This week’s guest post is the third and final installment of the series on natural eating for runners by nutritional therapist Frances Bavin. She wraps up by helping you figure out how much to eat, how to handle hydration in a whole-foods way, and how to find real foods to substitute for gels and energy bars.
Although there are some definite limitations to counting calories, it is worth checking you are on the right lines with your food intake. There are various calculators online that take your particulars and amount of exercise into account and then let you know how many calories you should be eating, like this one for example http://www.health-calc.com/diet/energy-expenditure-advanced . You need to work out your Basal Metabolic Rate (BMR) and multiply it by your physical activity level, taking into account your age and sex, and the type of exercise you are doing.
For tracking your calorie intake if you aren’t familiar with what natural foods contain (it’s all very well when it says it on the side of the packet but I have been trying to persuade you to eat foods that don’t come in packets!) I would recommend an app like MyFitnessPal. It can be useful to first just track what you would be eating naturally depending on your appetite for a week, then if there is a difference between this and your recommended calorie intake, use the app to help you meet the targets whilst you monitor your general energy and performance.
You may want to adjust the goals on the app to meet your requirements. For example, if you are training or trying to lose a bit of weight, your protein requirements will probably increase. The standard measure for protein intake is 0.8g per kg of body weight, but there are studies showing that for athletes they may benefit with anything upto 2.6g per kg. This really does vary depending on your goals and if you aren’t trying to build muscle but merely repair it, this figure will be too high. If your intake seems to be matching the lower end of this scale you could try increasing your intake slightly and see how you fare.
The other macro nutrients may naturally fall into place depending on what your exercise schedule is like that day – generally you will want to eat more carbs on an exercise day and more fats on a sedentary day. Whatever you do, don’t forget the fats – there is nothing healthy about a high protein and low fat diet and too many calories from carbs can cause health issues later on. Focus on plenty of veg for the majority of your carb intake and more starchy carbs around big runs or competitions and post workout.
It doesn’t take long to get the hang of the amounts of calories in different foods, plus this app also tells you the ratios of macro nutrients you are eating, but you must make sure that food quality is still the main priority.
Getting this right is obviously very important but this may be more a case of listening to your body rather than just following a blanket recommendation on quantity. A good rule of thumb is to check the colour of your urine aiming for a light straw colour. If you are sweating a lot, make sure you replace your electrolytes – using coconut water or even watered down fruit juice with a pinch of sea salt should suffice. I know that personally after a heavy workout session that water doesn’t always feel good enough.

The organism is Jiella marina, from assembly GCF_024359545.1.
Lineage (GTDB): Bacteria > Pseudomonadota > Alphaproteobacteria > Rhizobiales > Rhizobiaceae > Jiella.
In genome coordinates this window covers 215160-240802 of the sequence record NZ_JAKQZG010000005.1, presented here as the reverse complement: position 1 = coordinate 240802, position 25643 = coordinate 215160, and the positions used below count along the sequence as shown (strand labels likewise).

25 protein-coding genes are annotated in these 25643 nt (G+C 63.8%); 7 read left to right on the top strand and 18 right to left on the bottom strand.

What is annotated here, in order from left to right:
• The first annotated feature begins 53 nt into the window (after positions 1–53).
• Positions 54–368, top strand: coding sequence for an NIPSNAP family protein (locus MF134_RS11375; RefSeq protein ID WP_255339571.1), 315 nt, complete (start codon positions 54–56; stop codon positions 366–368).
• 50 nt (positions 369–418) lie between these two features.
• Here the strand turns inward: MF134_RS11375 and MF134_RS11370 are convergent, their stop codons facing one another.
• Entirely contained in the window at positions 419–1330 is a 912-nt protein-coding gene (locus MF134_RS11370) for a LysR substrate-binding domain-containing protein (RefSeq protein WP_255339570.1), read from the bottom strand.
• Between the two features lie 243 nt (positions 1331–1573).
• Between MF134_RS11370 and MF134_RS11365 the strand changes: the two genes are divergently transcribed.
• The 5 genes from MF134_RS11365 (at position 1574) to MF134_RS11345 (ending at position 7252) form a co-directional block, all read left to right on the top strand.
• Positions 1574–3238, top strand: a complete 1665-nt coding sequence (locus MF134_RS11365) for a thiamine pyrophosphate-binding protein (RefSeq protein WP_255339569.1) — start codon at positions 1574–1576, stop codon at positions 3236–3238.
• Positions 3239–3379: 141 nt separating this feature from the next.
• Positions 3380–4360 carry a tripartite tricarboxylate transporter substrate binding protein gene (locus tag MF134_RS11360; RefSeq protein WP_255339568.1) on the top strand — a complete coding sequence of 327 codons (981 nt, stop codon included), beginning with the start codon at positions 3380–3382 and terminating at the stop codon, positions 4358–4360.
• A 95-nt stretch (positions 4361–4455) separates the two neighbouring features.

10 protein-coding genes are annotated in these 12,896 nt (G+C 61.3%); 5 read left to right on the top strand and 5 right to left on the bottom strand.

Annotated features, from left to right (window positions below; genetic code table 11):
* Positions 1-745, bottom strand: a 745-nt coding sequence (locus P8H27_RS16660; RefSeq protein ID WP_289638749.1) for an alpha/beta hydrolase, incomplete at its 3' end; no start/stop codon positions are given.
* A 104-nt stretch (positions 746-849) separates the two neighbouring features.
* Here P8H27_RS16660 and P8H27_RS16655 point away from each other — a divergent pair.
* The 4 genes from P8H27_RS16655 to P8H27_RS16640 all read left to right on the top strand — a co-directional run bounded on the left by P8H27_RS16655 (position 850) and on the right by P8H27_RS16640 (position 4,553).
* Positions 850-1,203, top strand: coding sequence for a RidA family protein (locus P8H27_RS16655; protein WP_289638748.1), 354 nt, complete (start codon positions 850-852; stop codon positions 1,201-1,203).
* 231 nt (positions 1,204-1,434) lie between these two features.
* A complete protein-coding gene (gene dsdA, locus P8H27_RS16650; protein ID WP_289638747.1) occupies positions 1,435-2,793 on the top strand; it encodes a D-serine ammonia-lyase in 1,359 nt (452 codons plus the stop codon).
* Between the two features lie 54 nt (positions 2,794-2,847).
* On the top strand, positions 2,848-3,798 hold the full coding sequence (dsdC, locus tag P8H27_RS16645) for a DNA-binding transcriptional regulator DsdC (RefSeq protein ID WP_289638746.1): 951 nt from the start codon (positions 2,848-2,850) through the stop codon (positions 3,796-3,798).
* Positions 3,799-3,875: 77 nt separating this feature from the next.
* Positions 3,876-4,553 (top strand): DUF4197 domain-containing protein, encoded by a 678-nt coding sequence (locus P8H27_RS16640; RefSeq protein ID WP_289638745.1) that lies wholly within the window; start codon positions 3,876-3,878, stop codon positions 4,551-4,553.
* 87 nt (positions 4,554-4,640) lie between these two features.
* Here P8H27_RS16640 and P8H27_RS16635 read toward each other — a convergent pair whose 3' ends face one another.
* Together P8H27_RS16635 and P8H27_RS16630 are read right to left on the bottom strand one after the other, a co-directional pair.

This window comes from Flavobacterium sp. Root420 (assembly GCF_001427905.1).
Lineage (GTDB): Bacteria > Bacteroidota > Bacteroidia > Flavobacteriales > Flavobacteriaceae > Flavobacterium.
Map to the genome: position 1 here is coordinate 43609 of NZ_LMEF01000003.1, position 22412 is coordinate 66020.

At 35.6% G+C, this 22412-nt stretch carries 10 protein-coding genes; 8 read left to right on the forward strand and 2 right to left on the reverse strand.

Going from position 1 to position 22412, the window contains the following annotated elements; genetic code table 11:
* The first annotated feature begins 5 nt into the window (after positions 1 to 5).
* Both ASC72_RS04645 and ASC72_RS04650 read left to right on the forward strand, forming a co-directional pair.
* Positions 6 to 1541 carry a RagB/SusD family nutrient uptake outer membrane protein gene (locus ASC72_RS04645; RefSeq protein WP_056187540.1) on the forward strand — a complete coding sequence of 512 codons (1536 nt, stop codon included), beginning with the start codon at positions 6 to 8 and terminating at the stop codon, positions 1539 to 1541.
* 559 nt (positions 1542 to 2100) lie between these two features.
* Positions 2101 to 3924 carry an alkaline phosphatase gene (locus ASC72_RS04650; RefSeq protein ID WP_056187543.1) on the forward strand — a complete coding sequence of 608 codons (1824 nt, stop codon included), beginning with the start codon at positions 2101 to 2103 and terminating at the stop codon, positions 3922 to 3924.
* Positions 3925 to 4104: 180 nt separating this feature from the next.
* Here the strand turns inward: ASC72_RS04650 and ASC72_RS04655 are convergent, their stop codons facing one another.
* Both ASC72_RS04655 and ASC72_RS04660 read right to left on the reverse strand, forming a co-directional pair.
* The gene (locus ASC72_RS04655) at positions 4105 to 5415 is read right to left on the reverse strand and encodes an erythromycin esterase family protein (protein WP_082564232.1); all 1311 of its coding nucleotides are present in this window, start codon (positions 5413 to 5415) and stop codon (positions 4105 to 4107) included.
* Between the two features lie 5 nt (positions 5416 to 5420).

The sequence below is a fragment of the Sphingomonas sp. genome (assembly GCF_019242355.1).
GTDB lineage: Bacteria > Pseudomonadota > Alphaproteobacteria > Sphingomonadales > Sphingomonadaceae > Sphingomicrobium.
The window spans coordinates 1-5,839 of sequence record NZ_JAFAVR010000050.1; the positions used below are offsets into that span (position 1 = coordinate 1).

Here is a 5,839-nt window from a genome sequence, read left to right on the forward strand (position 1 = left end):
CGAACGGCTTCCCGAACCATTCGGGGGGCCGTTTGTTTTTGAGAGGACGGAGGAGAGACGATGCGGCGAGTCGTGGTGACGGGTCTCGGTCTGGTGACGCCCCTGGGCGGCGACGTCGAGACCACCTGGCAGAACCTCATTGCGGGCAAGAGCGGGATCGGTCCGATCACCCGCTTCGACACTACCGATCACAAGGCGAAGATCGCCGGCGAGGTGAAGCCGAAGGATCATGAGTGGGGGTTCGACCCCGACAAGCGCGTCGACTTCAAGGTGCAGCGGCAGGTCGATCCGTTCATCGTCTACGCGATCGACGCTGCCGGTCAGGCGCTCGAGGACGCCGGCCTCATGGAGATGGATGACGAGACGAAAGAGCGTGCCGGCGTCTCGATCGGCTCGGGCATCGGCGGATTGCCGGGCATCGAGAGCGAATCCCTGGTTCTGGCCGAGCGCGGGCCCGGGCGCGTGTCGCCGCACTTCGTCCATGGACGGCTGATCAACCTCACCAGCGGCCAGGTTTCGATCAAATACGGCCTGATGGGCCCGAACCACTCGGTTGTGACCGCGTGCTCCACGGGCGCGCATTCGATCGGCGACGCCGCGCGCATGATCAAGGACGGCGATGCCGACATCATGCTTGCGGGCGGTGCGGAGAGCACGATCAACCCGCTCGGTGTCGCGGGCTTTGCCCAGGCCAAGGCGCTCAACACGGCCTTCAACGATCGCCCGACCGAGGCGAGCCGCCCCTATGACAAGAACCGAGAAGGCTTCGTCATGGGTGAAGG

There are plenty of sports foods, energy drinks, protein powders, amino acids etc etc. And yes, some are a great help, others a complete rip off. I won’t get into the subject of supplements now as it’s huge but there definitely are foods that can provide a good replacement to the manufactured sports varieties.
These snack ideas are for around workouts rather than any day of the week. For carb snacks and natural alternatives to gels (which tend to miss the protein and can subsequently cause blood sugar spikes and dips) that are convenient and easy, try Nakd Raw bars, fruit, some leftover roasted root veg – possibly not so convenient to carry around, or things like fudge balls. You can also mash up foods like sweet potato with some protein powder and coconut milk and put into a little plastic bag.
My closing thought on all this is ‘listen to your body’. There really isn’t a one size fits all approach and whilst it’s worth experimenting to improve your performance, do make sure you do your homework, keep it natural and look at other areas of your lifestyle such as sleep and recovery.
Frances Bavin works as a nutritional therapist in Edinburgh, Scotland, seeing a wide variety of clients with various health issues as well as athletes needing help with sports nutrition.
Frances trained at The College of Naturopathic Medicine and uses a naturopathic/functional medicine approach. She is also the chapter leader of the Weston A. Price Foundation in Edinburgh. Her mission with each client is to help them take control of their own health and to positively enjoy being a healthy person and getting the most out of their life.
You can find her at EH1 Therapies, 28 Forth Street, Edinburgh, EH1 3LH or through her website www.francesbavinnutrition.com.
Sign up for our free weekly newsletter filled with analysis, information, insights, and tips you can apply to your own running!
Jae Gruenke, GCFP, is a running technique expert and Feldenkrais Practitioner. Known as a “running form guru,” she is the Founder and CEO of The Balanced Runner™ in New York City and The Balanced Runner UK. She has helped runners from beginner to Olympian improve their form to become pain-free, economical, and fast.